I should preface this by confessing that I am not an avid comic book reader of any kind, and I generally do not have a particular devotion to any one superhero. Having said that, if i did have a preference for one, Superman would be the guy. I grew watching the Christopher Reeve movies, then Lois & Clark, then Smallville, and that's a lot of time with one character if you add up the years. There's something about him that I always gravitated towards and always got excited about- maybe it was the romance, the fantasy, the magic in the idea of this perfect, gorgeous, flying man who will always do the right thing and will always be there to save you- i mean if superheroes are going to exist i'd want him to be mine, wouldn't you?
So, i will admit that i do have my own idea of who Superman is and what he should be, but i tried to toss all that aside as i went into this movie, wanting to be open-minded and willing to accept what i knew would be this new, grittier, version of him. And you know what? It still isn't that great.
It does deviate from most people's expectations of the character- this Clark is a brooding, angsty figure, and leaving aside the common complaint from anyone who knows this character at all (the brooding, dark tone works great for Batman, not so much with the fantastical Superman), i think the biggest problem with the whole screenplay is the decision not to introduce Clark Kent as we know him until the last 30 seconds of the film. Can you do a Superman movie without the Clark Kent side of him? I never considered that question before because no one has ever wanted to try it, and as it turns out, for good reason. Without the mild-mannered reporter, the Daily Planet interaction, the relationship with Lois Lane, all those core elements that make up the mythology, it doesn't feel much like a Superman movie, just half of one.
And that half is not established well either. Zack Snyder is a director most known for CG action spectacles like 300 and Watchmen, and he does a pretty straightforward job here (aside from the maddening and unnecessary Shakicam for scenes where people are walking down halls and sitting in rooms- can we PLEASE, for the love of god, stop doing that and be allowed to see what's happening in a scene for once?), but it's clear that his true passion lies purely in creating visual mayhem. If all you ever wanted was to see Superman knocking down buildings and punching people through the sky, you're going to get a nice, full hour of it. It's relentless, mind-numbing, and feels like a video game, which for me is not a compliment. There are so many scenes of people running through the streets and buildings coming down on top of them (highly evocative 9/11 imagery at that, which was odd), that it becomes noticeable Superman is not only causing this destruction, but pointedly not saving people from it. Which, in a Superman film, is kind of the point, or should be. We don't see him rescuing people from everyday incidents, like accidents or minor crimes, the classic feats of heroism he performs to establish himself as the protector of the "people." His introduction to the citizens of Metropolis in this film is to reign destruction down on their city by battling intruders he himself brought there by mistake. Again, it doesn't feel so much like Superman, just an alien invasion movie with a guy fighting them who happens to be wearing a cape.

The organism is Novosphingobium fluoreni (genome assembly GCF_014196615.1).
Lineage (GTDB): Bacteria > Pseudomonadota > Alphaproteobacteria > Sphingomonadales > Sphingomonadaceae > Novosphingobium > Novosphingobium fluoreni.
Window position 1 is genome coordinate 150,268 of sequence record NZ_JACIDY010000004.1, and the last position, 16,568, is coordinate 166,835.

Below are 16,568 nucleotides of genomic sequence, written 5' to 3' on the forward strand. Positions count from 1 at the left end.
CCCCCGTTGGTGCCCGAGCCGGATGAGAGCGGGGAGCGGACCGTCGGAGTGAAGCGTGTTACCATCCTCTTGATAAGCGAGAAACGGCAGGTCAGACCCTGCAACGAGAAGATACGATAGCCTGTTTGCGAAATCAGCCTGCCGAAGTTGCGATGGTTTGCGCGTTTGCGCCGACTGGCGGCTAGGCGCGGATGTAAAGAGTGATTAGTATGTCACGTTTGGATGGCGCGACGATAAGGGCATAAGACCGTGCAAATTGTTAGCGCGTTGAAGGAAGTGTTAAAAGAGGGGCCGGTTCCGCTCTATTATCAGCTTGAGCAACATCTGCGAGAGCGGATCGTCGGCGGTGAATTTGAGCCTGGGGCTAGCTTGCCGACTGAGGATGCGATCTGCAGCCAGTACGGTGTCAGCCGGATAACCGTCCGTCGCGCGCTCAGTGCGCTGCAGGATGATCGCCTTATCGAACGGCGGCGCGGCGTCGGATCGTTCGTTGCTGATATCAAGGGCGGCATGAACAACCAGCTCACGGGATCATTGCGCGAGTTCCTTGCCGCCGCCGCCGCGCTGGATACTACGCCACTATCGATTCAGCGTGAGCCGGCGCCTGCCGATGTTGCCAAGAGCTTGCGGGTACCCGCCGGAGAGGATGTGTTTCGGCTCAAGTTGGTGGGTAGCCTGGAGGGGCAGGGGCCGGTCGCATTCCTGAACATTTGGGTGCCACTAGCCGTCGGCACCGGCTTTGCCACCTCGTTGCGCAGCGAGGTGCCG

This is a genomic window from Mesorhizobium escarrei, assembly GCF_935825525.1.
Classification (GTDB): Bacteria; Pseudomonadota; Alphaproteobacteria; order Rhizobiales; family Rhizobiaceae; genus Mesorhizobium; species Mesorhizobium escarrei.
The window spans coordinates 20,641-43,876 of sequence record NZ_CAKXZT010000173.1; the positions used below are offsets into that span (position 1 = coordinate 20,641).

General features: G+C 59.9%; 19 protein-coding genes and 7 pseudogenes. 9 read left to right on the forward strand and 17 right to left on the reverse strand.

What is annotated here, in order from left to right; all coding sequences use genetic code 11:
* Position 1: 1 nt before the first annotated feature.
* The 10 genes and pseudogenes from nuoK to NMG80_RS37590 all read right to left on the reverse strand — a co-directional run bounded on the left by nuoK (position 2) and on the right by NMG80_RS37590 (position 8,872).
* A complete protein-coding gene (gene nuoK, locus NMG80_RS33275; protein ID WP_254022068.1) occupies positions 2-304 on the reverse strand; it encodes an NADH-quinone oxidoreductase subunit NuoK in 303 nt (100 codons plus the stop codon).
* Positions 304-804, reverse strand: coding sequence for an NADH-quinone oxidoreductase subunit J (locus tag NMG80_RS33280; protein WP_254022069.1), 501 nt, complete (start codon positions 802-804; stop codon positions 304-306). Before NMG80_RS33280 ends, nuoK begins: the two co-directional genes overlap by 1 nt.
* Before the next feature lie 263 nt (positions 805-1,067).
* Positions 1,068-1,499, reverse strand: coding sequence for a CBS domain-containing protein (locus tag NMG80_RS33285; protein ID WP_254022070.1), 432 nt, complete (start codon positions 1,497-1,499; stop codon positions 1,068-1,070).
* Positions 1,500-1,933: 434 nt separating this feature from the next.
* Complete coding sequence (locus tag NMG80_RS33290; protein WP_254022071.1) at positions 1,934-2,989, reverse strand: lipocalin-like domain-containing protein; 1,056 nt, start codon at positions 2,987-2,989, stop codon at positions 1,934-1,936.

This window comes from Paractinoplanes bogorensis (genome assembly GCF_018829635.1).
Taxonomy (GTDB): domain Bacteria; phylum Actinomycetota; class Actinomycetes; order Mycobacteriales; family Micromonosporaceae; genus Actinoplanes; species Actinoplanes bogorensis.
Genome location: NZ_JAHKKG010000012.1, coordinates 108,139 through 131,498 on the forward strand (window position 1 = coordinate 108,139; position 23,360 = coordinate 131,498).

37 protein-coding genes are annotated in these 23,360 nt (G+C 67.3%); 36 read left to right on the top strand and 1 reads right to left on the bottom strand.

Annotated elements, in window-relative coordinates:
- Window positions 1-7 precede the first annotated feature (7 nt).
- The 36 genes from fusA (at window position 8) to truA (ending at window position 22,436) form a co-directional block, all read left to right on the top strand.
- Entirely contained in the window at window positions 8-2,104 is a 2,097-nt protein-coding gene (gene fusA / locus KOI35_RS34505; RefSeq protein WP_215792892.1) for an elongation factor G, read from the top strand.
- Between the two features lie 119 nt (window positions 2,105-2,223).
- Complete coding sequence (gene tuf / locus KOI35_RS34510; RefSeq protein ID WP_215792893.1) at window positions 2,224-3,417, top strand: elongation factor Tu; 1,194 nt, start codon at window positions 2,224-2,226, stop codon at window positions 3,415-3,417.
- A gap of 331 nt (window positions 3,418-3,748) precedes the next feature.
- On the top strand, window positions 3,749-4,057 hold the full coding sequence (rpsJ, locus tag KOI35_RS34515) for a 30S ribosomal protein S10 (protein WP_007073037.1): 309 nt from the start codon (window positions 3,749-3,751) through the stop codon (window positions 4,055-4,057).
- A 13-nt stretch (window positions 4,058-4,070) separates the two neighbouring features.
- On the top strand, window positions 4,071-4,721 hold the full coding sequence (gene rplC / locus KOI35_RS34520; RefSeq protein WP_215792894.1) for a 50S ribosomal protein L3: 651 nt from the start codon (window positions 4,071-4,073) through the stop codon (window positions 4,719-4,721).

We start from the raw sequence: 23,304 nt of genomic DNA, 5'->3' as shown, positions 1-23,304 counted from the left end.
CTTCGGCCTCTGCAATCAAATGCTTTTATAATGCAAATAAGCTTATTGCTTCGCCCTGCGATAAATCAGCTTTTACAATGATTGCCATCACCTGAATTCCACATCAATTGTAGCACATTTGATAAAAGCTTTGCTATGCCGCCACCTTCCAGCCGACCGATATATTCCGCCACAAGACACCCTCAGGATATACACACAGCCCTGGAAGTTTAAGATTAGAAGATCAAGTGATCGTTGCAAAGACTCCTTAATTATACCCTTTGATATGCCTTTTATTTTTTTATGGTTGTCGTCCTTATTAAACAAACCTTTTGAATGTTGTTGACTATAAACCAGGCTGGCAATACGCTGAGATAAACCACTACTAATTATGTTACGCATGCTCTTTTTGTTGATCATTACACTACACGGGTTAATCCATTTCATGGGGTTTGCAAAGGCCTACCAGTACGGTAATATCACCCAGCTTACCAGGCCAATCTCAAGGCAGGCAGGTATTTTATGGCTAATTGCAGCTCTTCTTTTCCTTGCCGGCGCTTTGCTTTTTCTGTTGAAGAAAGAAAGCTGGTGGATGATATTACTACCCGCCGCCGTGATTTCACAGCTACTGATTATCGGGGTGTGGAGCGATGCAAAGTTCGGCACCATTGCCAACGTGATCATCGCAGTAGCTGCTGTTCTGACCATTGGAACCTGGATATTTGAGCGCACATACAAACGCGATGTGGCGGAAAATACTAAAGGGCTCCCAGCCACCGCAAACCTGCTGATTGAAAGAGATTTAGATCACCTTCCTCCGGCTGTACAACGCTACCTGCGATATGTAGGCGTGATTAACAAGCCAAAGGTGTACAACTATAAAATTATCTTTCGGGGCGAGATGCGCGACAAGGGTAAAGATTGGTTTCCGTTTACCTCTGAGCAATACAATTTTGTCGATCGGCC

The script itself is poorly structured from the beginning, which starts off on Krypton in an overly long, flat sequence that sets up the destruction of the planet and Kal-el being shipped off by his parents, but the entire Krytonian universe is like something out of Thor. There are winged, dinosaur like creatures roaming about and people in elaborate headgear reciting over the top pronouncements of doom with such seriousness that it feels like another movie altogether. When we finally get to Earth, it's clear they tried to deviate from the original film by interspersing Clark's aimless, wandering adult life with non-linear flashbacks to his childhood in Smallville, but these flashbacks are often abrupt and intrusive, interrupting the flow of the film in fits and starts.
The last act is of course, the battle between Superman and General Zod, in what's more or less a remake of Superman II (1981), where the three Kryptonians came down to Earth, but again, without yet establishing him as the hero and protector of humans, the action is just mindless spectacle with no emotional impact. The performances are all fine, and Henry Cavill does have one or two good moments in the suit where you wonder whether he might make a pretty formidable Superman if given the material, but no one, not even him, is given much to work with here as far as a character. Poor Lois Lane is watered down to the point of being the exposition fairy, a far cry from the feisty, funny, troublemaking Lois, one of the few female comic book characters actually known for her personality and importance, only to have it stripped away entirely.
Man of Steel is a messy, poorly structured, unsatisfying film in dire need of script rewrites. Let's hope with the introduction of the Daily Planet setup and Clark's dual identity (which is already guaranteed to change the dynamic) the sequel will have the potential to actually feel like a true Superman movie. For now, this is a shoddy, half-hearted attempt.